“As a survivor of child sexual abuse you have a lot to grieve for. You grieve for the ways you were hurt. You grieve for not being protected, for the things you missed out on as a child. You grieve for the time and effort it takes to heal, for the relationships and happiness you have lost.

You may have to grieve for you lost faith or give up the idea that the abuser had your best interests at heart.

You may have to grieve for the fact that you don’t have suitable grandparents for your children, or a family you can depend on.

You must also grieve for the shattered image of a world that is fair and safe for children. You will grieve for your lost innocence and ability to trust.”

HOW IT IMPACTED ME PERSONALLY: This book is intended for the beginning of the healing process, but I read it when I was more advanced in my healing.  A lot of the passages were familiar since I’ve read The Courage to Heal so many times, yet it was still impactful since it’s in a more concentrated form.  I also really liked the addition of men’s perspectives.

Recommended by Christina Enevoldsen 

Repressed Memories: A Journey of Recovery from Sexual Abuse

by Renee Fredrickson, Ph.D.

This book explains the causes of repressed memories, how to regain your memories, and how to use your memories to heal.

“The abuse is not only hidden from public view but from the view of the family members themselves. The family members believe the façade of normalcy because it is what they have grown up with. Anything that does not fit is buried or rationalized away. Anyone who tells the secrets or points out the sickness is punished or even exiled. The façade is maintained at the expense of individual family members.”

HOW IT IMPACTED ME PERSONALLY: This book not only helped me to fill in the missing puzzle pieces of my past as I worked to recover forgotten memories, but helped me to see what was hidden in plain view. I didn’t think I had any memories of being abused until I saw through the examples in this book that I merely normalized many of my memories.  It also explained the family system in a way that made so much sense.  It was always such a mystery to me how my mother could betray me like she did until I read this book.  This is my second favorite book on recovery from sexual abuse.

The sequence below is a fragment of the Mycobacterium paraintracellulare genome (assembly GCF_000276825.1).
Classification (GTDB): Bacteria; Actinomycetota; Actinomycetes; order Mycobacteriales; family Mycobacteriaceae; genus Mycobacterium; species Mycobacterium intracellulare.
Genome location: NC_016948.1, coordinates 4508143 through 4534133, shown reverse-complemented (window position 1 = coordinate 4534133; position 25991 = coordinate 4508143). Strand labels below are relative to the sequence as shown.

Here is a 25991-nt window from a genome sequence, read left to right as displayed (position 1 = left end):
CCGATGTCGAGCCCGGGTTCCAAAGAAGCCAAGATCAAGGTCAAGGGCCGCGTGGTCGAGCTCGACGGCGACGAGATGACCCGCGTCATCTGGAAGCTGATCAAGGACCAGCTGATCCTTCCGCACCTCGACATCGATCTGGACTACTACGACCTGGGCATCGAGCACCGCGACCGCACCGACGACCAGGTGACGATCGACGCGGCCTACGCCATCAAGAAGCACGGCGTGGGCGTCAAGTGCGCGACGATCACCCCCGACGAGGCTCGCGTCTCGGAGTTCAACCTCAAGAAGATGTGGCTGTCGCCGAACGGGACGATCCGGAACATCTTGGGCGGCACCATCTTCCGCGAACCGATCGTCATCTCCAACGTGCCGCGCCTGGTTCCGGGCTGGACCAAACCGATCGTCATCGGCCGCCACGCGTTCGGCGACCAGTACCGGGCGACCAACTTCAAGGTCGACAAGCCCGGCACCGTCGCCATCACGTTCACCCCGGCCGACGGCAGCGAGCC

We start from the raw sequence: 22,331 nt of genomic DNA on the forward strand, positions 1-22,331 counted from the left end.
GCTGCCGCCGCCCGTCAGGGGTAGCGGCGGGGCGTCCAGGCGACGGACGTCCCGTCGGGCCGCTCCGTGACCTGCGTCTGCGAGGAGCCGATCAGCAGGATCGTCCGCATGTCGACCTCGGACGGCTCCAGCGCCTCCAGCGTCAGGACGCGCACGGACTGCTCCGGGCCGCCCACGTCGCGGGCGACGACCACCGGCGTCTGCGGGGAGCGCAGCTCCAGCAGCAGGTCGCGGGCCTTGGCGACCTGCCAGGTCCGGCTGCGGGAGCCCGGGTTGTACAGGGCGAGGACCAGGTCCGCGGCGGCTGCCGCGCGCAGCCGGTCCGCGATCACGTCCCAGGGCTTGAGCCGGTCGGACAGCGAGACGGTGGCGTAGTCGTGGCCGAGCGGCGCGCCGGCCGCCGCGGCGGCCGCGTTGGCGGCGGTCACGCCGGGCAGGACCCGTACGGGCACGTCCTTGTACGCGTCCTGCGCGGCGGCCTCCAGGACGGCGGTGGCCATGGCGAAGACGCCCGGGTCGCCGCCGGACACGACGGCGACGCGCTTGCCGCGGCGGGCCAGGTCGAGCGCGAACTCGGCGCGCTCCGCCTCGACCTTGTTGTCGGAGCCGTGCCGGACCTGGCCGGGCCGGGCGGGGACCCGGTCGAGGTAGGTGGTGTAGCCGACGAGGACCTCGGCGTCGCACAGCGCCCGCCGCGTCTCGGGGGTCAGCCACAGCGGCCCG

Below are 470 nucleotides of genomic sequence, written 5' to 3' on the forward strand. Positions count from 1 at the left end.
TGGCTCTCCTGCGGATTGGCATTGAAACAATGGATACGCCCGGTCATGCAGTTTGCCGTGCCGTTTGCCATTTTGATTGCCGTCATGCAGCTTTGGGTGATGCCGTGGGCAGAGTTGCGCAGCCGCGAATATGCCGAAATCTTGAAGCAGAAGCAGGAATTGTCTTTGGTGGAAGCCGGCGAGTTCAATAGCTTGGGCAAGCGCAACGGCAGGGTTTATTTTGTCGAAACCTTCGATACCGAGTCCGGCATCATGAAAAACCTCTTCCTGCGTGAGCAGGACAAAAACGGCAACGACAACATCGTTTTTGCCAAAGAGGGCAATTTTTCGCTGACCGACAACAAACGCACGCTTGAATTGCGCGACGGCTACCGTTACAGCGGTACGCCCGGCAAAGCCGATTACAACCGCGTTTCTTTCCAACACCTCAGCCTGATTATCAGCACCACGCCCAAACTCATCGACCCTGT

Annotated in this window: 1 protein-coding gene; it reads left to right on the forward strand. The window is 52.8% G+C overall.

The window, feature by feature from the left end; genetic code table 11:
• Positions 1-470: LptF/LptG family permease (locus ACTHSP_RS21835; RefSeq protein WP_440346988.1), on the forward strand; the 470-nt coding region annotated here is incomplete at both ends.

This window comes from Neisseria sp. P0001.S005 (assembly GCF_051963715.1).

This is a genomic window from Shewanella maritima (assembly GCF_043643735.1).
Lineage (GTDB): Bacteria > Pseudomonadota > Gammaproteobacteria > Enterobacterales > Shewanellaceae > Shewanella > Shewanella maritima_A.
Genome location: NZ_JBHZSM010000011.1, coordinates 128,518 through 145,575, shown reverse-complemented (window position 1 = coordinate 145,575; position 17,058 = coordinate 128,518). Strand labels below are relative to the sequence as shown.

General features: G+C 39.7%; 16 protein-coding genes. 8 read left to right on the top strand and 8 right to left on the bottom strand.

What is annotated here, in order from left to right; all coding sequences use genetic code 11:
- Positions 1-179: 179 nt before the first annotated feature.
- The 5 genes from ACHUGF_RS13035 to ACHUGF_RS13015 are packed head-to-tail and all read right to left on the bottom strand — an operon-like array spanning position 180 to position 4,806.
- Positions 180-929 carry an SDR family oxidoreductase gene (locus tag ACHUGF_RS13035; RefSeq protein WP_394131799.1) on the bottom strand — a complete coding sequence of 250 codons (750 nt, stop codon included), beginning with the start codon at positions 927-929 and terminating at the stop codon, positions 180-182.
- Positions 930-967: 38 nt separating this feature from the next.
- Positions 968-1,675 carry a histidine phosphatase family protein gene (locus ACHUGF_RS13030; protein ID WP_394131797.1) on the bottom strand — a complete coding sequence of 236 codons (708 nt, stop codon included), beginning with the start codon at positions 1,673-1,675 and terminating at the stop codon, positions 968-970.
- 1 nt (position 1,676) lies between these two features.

Recommended by Christina Enevoldsen 

Secret Survivors: Uncovering Incest and Its Aftereffects in Women

by E. Sue Blume

Secret Survivors shows how sexual abuse is often at the root of such problems as depression, sexual and eating disorders, drug and alcohol abuse, and phobias and panic disorders.  The author explains the natural, healthy needs that underlie the aftereffects and how to meet them in healthy ways.

“…In addition to social and gender-based circumstances, incest survivors often are prepared to be victims—or to fail to see the victimization. The incest survivor often knows things feel bad but does not know how bad they are or how much better they can be. And her choices are confined by her narrow field of expectations and her broad field of tolerance.”

HOW IT IMPACTED ME PERSONALLY: I felt like the author must have been following me around all my life and recording all the screwed up stuff I did.  She explained so much of what led to my feelings and behaviors.  I finally felt like I knew the reason for why I am how I am.  Knowing where it came from made me feel less shame and enabled me to deal with the root of the issues so I didn’t have to repeat them.

Recommended by Christina Enevoldsen 

Beyond SurvivalBeyond Survival: A Writing Journey for Healing Childhood Sexual Abuse

by Maureen Brady

Beyond Survival is a fifty-two-week journal of self-exploration, liberation and empowerment for male and female survivors of sexual abuse.  It offers tools and techniques—from reading and writing to visualization and taking concrete action—that aids the healing process.

“For change to occur in us, we must be willing to enter the wilderness of the unknown and to wander in unfamiliar territory, directionless and often in the darkness. We must be willing to release our victim’s role. That was who we were. That is not who we are now.